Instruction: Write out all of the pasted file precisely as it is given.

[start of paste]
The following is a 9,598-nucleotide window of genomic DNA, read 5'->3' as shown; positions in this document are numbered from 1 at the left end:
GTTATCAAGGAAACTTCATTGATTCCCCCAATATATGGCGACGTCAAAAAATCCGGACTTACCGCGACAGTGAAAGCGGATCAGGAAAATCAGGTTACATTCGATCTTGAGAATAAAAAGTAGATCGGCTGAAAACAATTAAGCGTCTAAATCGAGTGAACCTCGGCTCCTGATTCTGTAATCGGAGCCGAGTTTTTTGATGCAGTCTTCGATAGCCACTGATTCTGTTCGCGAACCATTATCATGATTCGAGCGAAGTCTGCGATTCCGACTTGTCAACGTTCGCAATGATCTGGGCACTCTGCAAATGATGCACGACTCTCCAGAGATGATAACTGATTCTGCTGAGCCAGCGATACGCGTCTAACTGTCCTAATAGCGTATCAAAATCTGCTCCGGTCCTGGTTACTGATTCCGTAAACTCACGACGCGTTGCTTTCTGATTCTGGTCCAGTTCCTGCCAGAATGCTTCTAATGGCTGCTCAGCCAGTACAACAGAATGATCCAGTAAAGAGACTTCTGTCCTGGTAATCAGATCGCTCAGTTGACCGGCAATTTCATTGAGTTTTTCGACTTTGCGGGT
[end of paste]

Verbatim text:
The following is a 9,598-nucleotide window of genomic DNA, read 5'->3' as shown; positions in this document are numbered from 1 at the left end:
GTTATCAAGGAAACTTCATTGATTCCCCCAATATATGGCGACGTCAAAAAATCCGGACTTACCGCGACAGTGAAAGCGGATCAGGAAAATCAGGTTACATTCGATCTTGAGAATAAAAAGTAGATCGGCTGAAAACAATTAAGCGTCTAAATCGAGTGAACCTCGGCTCCTGATTCTGTAATCGGAGCCGAGTTTTTTGATGCAGTCTTCGATAGCCACTGATTCTGTTCGCGAACCATTATCATGATTCGAGCGAAGTCTGCGATTCCGACTTGTCAACGTTCGCAATGATCTGGGCACTCTGCAAATGATGCACGACTCTCCAGAGATGATAACTGATTCTGCTGAGCCAGCGATACGCGTCTAACTGTCCTAATAGCGTATCAAAATCTGCTCCGGTCCTGGTTACTGATTCCGTAAACTCACGACGCGTTGCTTTCTGATTCTGGTCCAGTTCCTGCCAGAATGCTTCTAATGGCTGCTCAGCCAGTACAACAGAATGATCCAGTAAAGAGACTTCTGTCCTGGTAATCAGATCGCTCAGTTGACCGGCAATTTCATTGAGTTTTTCGACTTTGCGGGT